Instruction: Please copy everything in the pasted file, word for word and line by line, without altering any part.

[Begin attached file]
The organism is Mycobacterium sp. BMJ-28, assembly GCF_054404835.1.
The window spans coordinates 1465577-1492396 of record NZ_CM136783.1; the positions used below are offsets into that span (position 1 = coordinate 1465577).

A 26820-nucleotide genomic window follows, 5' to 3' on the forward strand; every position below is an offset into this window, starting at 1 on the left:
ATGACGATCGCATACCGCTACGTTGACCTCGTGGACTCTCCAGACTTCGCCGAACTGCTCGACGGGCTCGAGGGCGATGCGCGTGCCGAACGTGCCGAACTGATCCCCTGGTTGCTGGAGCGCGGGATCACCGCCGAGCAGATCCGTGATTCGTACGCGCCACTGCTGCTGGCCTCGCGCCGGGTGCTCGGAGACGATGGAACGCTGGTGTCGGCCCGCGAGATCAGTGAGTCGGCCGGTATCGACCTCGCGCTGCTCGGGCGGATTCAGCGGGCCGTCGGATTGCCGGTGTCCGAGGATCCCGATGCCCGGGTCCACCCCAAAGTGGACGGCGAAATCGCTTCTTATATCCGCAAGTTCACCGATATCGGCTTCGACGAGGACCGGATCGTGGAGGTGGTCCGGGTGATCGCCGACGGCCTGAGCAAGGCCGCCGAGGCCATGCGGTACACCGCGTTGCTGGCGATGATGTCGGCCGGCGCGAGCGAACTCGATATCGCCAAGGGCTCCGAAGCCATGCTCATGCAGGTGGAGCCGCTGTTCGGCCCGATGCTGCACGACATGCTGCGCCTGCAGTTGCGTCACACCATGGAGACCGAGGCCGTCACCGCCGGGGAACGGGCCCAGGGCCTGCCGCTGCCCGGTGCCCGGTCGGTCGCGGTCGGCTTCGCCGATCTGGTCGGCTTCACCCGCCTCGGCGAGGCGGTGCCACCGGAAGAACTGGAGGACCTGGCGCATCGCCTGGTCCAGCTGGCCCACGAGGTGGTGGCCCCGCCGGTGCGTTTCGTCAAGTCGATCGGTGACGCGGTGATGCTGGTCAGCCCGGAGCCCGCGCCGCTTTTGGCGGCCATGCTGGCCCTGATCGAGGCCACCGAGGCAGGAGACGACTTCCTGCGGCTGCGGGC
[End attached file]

The organism is Mycobacterium sp. BMJ-28, assembly GCF_054404835.1.
The window spans coordinates 1465577-1492396 of record NZ_CM136783.1; the positions used below are offsets into that span (position 1 = coordinate 1465577).

A 26820-nucleotide genomic window follows, 5' to 3' on the forward strand; every position below is an offset into this window, starting at 1 on the left:
ATGACGATCGCATACCGCTACGTTGACCTCGTGGACTCTCCAGACTTCGCCGAACTGCTCGACGGGCTCGAGGGCGATGCGCGTGCCGAACGTGCCGAACTGATCCCCTGGTTGCTGGAGCGCGGGATCACCGCCGAGCAGATCCGTGATTCGTACGCGCCACTGCTGCTGGCCTCGCGCCGGGTGCTCGGAGACGATGGAACGCTGGTGTCGGCCCGCGAGATCAGTGAGTCGGCCGGTATCGACCTCGCGCTGCTCGGGCGGATTCAGCGGGCCGTCGGATTGCCGGTGTCCGAGGATCCCGATGCCCGGGTCCACCCCAAAGTGGACGGCGAAATCGCTTCTTATATCCGCAAGTTCACCGATATCGGCTTCGACGAGGACCGGATCGTGGAGGTGGTCCGGGTGATCGCCGACGGCCTGAGCAAGGCCGCCGAGGCCATGCGGTACACCGCGTTGCTGGCGATGATGTCGGCCGGCGCGAGCGAACTCGATATCGCCAAGGGCTCCGAAGCCATGCTCATGCAGGTGGAGCCGCTGTTCGGCCCGATGCTGCACGACATGCTGCGCCTGCAGTTGCGTCACACCATGGAGACCGAGGCCGTCACCGCCGGGGAACGGGCCCAGGGCCTGCCGCTGCCCGGTGCCCGGTCGGTCGCGGTCGGCTTCGCCGATCTGGTCGGCTTCACCCGCCTCGGCGAGGCGGTGCCACCGGAAGAACTGGAGGACCTGGCGCATCGCCTGGTCCAGCTGGCCCACGAGGTGGTGGCCCCGCCGGTGCGTTTCGTCAAGTCGATCGGTGACGCGGTGATGCTGGTCAGCCCGGAGCCCGCGCCGCTTTTGGCGGCCATGCTGGCCCTGATCGAGGCCACCGAGGCAGGAGACGACTTCCTGCGGCTGCGGGC